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Man, Guerrero Negro blows.
We roll into town a pair of already-catastrophically-bored men. Before we’ve even done anything, we’ve run out of things to do. And the people we encounter all seem to fall somewhere between openly apathetic and just this side of outright hostile on the amicability spectrum. A pair of men at a gas station stare back at me, but do not respond, when I ask them (in both languages) if they can tell us where there is a restaurant in town. When I give up and walk away, the snicker to each other in Spanish.
But that’s fine, I guess. It’s not exactly as if we’d been expecting this place to prove out as some kind of dark horse wondertown of our trip or anything. Besides, all we care about at the moment is breakfast; and when the going gets boring, the bored go out for breakfast. And whatever social, recreational, and governmental deficiencies this town might have, it does have the two things we need most: 1) restaurants where you can get a ridiculously awesome plate of huevos rancheros for two dollars, and 2) roads leading the fuck out of here.
We pound a quick breakfast, tap a couple of the Starbucks bottled frappuccinos we picked up in Ensenada, and hit the road.
Get Out of Gro-Gro
On the south side of Guerrero Negro, the highway swings inland, turning sharply southeast and away from the Pacific Ocean, crossing the Baja Peninsula at its widest point. From Gro Negro it’s about 175 miles to the next town of consequence; and the entire intervening stretch is a featureless run of wide-open desert: a two-lane ribbon of asphalt lined with tumbleweeds, cacti, dry washes, and sweltering nothingness: my kind of terrain.
Back in Ensenada we bought a case of bottled water and Starbucks iced lattes, as part of the grocery run we did to acquire all the essential items we would need to get us to La Paz, another 850 miles further south. We dip into these as we hit the road eastbound, through what will be the hottest stretch of our trip.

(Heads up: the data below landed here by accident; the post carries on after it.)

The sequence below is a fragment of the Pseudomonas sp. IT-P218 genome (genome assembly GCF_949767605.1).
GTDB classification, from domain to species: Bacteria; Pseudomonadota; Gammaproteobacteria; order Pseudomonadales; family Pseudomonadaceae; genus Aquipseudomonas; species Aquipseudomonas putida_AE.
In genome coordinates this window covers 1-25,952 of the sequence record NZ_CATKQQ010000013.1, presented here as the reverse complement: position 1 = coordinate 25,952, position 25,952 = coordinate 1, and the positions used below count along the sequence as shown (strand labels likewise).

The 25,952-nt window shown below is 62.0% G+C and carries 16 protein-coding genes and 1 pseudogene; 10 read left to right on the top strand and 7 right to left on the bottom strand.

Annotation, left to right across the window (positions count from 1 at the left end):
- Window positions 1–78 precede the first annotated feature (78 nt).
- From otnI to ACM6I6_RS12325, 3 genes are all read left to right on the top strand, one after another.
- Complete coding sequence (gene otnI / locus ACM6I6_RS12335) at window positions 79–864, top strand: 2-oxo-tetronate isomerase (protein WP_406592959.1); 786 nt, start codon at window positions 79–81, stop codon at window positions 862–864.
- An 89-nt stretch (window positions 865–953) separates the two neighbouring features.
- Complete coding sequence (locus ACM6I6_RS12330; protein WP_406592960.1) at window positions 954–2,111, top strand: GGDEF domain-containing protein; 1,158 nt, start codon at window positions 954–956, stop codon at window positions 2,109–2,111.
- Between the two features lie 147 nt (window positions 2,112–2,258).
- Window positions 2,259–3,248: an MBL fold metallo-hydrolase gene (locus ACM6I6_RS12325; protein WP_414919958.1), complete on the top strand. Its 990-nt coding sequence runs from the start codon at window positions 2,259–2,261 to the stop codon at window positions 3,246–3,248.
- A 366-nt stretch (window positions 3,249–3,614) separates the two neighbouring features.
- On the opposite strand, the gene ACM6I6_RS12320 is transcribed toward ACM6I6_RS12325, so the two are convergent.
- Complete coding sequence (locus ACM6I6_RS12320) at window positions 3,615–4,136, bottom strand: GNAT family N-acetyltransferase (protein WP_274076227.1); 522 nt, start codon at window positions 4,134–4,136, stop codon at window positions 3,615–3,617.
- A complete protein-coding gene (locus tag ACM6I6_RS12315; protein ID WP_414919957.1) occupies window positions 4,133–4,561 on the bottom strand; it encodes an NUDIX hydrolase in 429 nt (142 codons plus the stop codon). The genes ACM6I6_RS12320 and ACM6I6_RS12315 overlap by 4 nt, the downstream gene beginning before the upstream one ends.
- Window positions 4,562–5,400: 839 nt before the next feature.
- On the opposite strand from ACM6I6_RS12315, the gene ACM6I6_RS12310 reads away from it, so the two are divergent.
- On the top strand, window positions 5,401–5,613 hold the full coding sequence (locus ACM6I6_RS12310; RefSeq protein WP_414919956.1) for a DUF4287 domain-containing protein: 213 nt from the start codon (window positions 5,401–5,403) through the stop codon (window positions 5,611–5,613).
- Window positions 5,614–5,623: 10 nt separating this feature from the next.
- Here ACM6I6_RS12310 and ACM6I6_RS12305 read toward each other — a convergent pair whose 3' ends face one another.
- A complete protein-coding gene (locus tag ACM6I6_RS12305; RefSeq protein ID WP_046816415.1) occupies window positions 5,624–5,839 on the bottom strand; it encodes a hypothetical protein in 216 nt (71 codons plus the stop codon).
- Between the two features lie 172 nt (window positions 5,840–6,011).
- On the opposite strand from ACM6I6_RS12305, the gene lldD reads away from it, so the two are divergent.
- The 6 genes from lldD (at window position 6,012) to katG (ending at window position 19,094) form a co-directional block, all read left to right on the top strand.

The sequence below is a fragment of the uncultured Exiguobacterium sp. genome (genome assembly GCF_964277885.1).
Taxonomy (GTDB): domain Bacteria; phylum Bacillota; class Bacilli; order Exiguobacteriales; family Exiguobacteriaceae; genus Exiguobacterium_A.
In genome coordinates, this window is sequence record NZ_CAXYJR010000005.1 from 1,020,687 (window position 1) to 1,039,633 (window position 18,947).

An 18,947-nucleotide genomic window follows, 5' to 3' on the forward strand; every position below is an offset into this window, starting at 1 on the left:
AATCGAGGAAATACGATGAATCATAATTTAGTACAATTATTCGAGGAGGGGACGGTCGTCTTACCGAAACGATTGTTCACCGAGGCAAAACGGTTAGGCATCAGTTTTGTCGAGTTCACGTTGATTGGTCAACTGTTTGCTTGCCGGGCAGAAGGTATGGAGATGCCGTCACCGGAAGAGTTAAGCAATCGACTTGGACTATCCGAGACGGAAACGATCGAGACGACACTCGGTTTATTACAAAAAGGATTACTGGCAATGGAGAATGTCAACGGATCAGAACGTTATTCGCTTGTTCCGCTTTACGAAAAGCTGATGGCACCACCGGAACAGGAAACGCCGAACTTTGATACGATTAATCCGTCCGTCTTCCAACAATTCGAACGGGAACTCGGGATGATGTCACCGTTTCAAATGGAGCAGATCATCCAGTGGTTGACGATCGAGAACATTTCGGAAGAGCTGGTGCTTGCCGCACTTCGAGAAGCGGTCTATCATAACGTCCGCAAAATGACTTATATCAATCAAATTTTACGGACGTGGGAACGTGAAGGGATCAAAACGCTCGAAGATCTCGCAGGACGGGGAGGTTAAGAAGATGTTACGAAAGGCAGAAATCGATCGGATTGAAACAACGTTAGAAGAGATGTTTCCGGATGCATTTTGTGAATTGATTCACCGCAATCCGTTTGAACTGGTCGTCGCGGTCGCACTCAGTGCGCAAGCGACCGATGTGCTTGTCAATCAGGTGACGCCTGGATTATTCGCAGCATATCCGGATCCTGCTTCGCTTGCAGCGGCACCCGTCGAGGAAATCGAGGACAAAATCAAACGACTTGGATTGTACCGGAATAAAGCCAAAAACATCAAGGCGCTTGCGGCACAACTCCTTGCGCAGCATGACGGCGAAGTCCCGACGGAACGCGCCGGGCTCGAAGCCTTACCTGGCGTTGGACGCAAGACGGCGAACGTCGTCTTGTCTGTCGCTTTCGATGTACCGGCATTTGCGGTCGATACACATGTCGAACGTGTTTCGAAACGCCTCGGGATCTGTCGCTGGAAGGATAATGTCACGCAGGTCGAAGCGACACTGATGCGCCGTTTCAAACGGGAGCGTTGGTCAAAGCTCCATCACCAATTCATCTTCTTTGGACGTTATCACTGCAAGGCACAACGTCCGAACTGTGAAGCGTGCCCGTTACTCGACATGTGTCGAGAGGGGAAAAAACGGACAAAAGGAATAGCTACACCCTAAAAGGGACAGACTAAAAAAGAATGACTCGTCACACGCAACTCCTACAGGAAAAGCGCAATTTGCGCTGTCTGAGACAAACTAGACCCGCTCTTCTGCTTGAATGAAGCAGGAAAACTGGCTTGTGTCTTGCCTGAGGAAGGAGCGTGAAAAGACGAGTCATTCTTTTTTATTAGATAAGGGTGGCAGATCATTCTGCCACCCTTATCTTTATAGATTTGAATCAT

Madmen Across the Desert
It’s like this: Mexican Federal Highway 1 is the only continuous north-south through-road of the 1,000-mile-long peninsula; and it is paved for its entire length, with a few fleeting exceptions. But these exceptions are serious harshes to one’s driving mellow. At spots where the highway crosses dry arroyos (sandy, rocky river washes which only carry water in times of rain and flood), it is extremely common for the pavement to simply end abruptly for the span of the arroyo. And the arroyos scattered throughout the Baja Peninsula cannot be counted.
Fear the Reaper
So there you are, screaming down the highway, cranking Blue Öyster Cult and enjoying the hair-dryer-like wind melting your face off, and all of the sudden you pass this sign giving you a 50-meter (for all you non-mathematicians out there, that’s just over 50 yards) warning of an imminent arroyo crossing. Now let me tell you something: at 80 miles an hour, it takes less than 1.5 seconds to go fifty yards. You see where I’m going with this?
So yeah, you see the sign, and you jam on the brakes, and the car starts desperately grasping for road friction in a frantic attempt to slow down. While you’re still going a robust 35 or 40 miles per hour, though, the pavement ends, and the car comes crashing down into the dry riverbed, bouncing and tossing its occupants around mercilessly as it plows its way across the dirt and rocks. Then, just as suddenly, you go smashing into the dirt curb on the far side of the arroyo, and rumble gracelessly back up onto the pavement.
And the next time you come upon another one of these arroyos, the same thing happens again, because the idea of going slow enough to neutralize the arroyos as obstacles is simply unacceptable to you; so you just resign yourself to the occasional bout of catastrophic road mayhem, and carry on at the same reckless pace.
And that’s how it goes down ’round Baja Mexico way.